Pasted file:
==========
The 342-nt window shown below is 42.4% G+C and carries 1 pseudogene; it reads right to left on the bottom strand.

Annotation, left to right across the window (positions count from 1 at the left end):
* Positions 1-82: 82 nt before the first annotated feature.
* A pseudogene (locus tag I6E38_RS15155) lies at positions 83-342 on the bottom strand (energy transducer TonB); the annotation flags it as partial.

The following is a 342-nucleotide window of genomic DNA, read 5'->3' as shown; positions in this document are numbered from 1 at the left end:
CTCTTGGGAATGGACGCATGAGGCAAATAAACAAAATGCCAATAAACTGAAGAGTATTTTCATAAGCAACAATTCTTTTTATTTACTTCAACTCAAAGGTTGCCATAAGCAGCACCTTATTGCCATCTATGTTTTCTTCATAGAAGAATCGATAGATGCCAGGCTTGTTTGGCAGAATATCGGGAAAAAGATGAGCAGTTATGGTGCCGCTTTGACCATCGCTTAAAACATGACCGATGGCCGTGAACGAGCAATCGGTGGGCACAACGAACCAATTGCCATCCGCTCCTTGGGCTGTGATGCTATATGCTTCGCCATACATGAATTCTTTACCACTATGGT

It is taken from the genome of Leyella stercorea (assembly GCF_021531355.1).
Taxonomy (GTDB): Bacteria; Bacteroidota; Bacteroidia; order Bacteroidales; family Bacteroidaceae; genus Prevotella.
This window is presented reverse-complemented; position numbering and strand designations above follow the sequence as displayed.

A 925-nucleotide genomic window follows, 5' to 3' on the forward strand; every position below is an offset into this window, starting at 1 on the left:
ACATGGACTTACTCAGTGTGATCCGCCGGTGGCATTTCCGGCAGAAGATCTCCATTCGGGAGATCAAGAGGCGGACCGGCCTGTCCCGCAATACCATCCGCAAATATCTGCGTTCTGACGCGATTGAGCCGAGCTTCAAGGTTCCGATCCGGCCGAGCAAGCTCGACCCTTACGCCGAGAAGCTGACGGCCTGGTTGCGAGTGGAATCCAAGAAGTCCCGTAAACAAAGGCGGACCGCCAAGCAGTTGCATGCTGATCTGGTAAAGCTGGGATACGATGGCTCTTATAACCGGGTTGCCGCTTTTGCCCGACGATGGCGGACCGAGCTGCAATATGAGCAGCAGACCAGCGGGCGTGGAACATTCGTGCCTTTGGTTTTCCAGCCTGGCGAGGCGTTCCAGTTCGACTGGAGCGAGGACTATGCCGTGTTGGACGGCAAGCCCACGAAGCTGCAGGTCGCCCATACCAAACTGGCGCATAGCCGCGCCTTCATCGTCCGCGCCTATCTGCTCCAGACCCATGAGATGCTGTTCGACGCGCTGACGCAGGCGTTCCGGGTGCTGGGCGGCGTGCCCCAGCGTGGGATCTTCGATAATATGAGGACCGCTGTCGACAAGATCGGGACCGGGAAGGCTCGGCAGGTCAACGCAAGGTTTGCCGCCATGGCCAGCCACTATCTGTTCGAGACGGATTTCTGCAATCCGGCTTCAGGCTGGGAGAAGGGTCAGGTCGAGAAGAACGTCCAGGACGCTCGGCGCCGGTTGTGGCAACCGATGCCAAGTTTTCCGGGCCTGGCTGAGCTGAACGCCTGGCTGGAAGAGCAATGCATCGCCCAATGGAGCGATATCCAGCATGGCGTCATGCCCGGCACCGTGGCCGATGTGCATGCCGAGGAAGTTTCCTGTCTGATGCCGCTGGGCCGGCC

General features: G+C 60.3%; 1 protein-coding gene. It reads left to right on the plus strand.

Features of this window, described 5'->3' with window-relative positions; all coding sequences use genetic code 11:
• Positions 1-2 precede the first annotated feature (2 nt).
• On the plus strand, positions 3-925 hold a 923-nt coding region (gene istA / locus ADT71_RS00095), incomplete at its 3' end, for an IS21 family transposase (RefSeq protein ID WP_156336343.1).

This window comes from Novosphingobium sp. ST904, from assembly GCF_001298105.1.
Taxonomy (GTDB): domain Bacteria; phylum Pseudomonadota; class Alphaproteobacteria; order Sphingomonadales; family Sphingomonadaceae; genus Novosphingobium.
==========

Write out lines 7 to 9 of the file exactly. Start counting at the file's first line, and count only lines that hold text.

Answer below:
It is taken from the genome of Leyella stercorea (assembly GCF_021531355.1).
Taxonomy (GTDB): Bacteria; Bacteroidota; Bacteroidia; order Bacteroidales; family Bacteroidaceae; genus Prevotella.
This window is presented reverse-complemented; position numbering and strand designations above follow the sequence as displayed.